The post-gardening months of November and December were remarkable as 2015 came to a close. It was unusally warm as autumn transitioned into winter. And, for the first time that I can remember, the outdoor water spigots were still open on December 31st. (I just shut them off this week vs. the standard ritual of this happening by Thanksgiving weekend.)
Either Mother Nature was offering penance for last winter’s historic snowfall in New Hampshire, or she was just resting up for the coming New Year.
Most notable as the year ended, an amazing sight appeared on Christmas Day. Mother Nature offered the gift of a single viola (Johnny Jump Up) blossom in an area of the garden that is literally ‘between a rock and a hard place’. The honeysuckle on the back trellis pushed out a few orange-pink blooms, as well. It was a sunny, warm day on December 25th (the First Day of Christmas!) So warm in fact, the furnace was off for the day and the windows and doors had to be opened…..oh, and yes, the flowers were blooming!
It was so different from Christmas Days past when it was almost impossible to go outside with temperatures in the single digits. But as always in New England, you just need to wait for a moment (or two) and everything changes. Snow and ice finally arrived four days later and the garden is now under a soft white blanket to sleep for the next few weeks.
Don’t let a sleeping garden fool you. Now is the most exciting time of the year for this garden blogger. January is the month when I find that gardening activities are the most focused and important.
I browse the hundreds of photos that I’ve taken over the past season and make notes of what needs to be moved and removed. And this year, I’m adding the best photos from the season to my new Garden with Grace on Instagram page to complement this blog.
I flip through catalogues that still arrive by mail in January and February to see what is marked “NEW!” for 2016.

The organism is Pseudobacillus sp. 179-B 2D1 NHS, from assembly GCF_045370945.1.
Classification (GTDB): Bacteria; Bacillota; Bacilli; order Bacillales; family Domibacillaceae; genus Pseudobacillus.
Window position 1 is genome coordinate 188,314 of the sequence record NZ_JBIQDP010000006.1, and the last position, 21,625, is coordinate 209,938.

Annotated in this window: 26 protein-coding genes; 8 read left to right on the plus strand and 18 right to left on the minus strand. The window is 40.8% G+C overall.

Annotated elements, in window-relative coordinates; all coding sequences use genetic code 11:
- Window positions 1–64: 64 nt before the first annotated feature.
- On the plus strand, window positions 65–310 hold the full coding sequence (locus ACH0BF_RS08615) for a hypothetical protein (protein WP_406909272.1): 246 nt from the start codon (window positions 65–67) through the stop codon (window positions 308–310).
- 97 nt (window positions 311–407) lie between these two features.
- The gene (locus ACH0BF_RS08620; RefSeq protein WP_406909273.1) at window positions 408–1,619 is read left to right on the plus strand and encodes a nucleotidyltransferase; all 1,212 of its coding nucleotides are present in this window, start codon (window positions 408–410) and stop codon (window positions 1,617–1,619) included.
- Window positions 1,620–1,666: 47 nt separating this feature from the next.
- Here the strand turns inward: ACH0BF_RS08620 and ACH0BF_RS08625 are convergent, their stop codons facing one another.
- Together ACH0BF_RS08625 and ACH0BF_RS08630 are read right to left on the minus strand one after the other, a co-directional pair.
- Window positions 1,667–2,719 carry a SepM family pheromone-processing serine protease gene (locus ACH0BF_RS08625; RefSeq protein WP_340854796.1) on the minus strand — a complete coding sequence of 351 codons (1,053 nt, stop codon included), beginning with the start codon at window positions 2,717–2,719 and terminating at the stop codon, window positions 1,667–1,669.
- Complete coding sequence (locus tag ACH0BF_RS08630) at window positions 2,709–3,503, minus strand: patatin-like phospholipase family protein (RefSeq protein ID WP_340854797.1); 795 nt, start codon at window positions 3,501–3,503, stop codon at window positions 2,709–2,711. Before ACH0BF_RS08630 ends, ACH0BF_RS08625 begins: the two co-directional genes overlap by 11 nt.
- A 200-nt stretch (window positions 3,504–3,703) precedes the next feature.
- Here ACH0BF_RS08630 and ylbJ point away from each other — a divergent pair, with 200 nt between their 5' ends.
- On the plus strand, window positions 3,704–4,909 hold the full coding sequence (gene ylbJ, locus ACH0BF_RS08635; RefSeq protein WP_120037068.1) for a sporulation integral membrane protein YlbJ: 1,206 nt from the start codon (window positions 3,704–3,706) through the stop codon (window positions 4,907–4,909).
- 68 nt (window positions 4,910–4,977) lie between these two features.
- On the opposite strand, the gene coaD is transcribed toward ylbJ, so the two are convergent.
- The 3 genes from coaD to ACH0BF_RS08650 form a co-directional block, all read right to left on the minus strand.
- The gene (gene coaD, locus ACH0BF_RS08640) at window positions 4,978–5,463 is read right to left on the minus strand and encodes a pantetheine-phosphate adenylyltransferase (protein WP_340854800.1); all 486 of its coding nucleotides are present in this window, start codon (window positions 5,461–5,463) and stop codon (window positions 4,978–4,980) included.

I read old gardening books and journals that are stored in my potting shed. And this year, I’m reading a new book (a thoughtful Christmas gift from my friend Liz) that is a fascinating guide, called Wicked Plants: The Weed that Killed Lincoln’s Mother & Other Botanical Atrocities
I confer with my mother (my gardening mentor and co-gardener!) about plans for the coming spring. Our discussions over the past few years always involve the same three basic questions:
- Should we start some things from seed? (No. Not after that time in 2009 when we ended up with nearly 200 red solo cups of seedlings in our sun/garden room.)
- Will we order any special or “NEW!” plants to add to the landscape? (No. Let’s mark what we want from the catalogues and patronize local nurseries in the spring, instead.)
- What are we going to do with the two areas of grass that died again? (Don’t know yet. But the grass from my Sad Sod Situation story, just over a year ago needs attention again!)
These questions will no doubt be brought up in the coming weeks (usually during an evening ritual that my grandfather called ‘Coffee Break’. Others call it Cocktail Hour!) No matter the season or time of year, gardening is a 365 day obsession in my home.
So here it is, my 2016 Gardening Epiphany that arrived on January 6, the 12th Day of Christmas: You can take the Gardener of out of the Garden, but you can never take the Garden out of the Gardener.